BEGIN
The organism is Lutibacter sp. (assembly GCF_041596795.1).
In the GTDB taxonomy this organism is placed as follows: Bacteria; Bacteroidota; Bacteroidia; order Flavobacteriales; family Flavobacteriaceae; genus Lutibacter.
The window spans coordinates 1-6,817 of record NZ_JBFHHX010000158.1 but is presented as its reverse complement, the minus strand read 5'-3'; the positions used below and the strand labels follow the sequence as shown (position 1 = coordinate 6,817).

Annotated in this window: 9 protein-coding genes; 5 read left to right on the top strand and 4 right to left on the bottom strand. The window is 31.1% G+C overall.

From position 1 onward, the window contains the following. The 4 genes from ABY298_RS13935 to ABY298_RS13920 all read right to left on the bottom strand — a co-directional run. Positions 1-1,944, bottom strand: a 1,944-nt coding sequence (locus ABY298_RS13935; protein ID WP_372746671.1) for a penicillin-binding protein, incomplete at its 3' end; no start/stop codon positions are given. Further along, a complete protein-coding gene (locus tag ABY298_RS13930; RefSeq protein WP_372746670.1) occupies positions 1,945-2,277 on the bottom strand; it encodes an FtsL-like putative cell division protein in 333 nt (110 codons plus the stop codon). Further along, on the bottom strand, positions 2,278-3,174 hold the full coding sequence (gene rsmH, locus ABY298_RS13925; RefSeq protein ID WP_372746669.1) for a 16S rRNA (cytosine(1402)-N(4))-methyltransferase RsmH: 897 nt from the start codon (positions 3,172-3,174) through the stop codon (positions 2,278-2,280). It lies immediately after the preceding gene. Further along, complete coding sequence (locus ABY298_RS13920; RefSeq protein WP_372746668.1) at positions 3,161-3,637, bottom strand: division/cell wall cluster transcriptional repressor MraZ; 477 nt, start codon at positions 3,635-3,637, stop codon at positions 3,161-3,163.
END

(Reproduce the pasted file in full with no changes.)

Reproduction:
The organism is Lutibacter sp. (assembly GCF_041596795.1).
In the GTDB taxonomy this organism is placed as follows: Bacteria; Bacteroidota; Bacteroidia; order Flavobacteriales; family Flavobacteriaceae; genus Lutibacter.
The window spans coordinates 1-6,817 of record NZ_JBFHHX010000158.1 but is presented as its reverse complement, the minus strand read 5'-3'; the positions used below and the strand labels follow the sequence as shown (position 1 = coordinate 6,817).

Annotated in this window: 9 protein-coding genes; 5 read left to right on the top strand and 4 right to left on the bottom strand. The window is 31.1% G+C overall.

From position 1 onward, the window contains the following. The 4 genes from ABY298_RS13935 to ABY298_RS13920 all read right to left on the bottom strand — a co-directional run. Positions 1-1,944, bottom strand: a 1,944-nt coding sequence (locus ABY298_RS13935; protein ID WP_372746671.1) for a penicillin-binding protein, incomplete at its 3' end; no start/stop codon positions are given. Further along, a complete protein-coding gene (locus tag ABY298_RS13930; RefSeq protein WP_372746670.1) occupies positions 1,945-2,277 on the bottom strand; it encodes an FtsL-like putative cell division protein in 333 nt (110 codons plus the stop codon). Further along, on the bottom strand, positions 2,278-3,174 hold the full coding sequence (gene rsmH, locus ABY298_RS13925; RefSeq protein ID WP_372746669.1) for a 16S rRNA (cytosine(1402)-N(4))-methyltransferase RsmH: 897 nt from the start codon (positions 3,172-3,174) through the stop codon (positions 2,278-2,280). It lies immediately after the preceding gene. Further along, complete coding sequence (locus ABY298_RS13920; RefSeq protein WP_372746668.1) at positions 3,161-3,637, bottom strand: division/cell wall cluster transcriptional repressor MraZ; 477 nt, start codon at positions 3,635-3,637, stop codon at positions 3,161-3,163.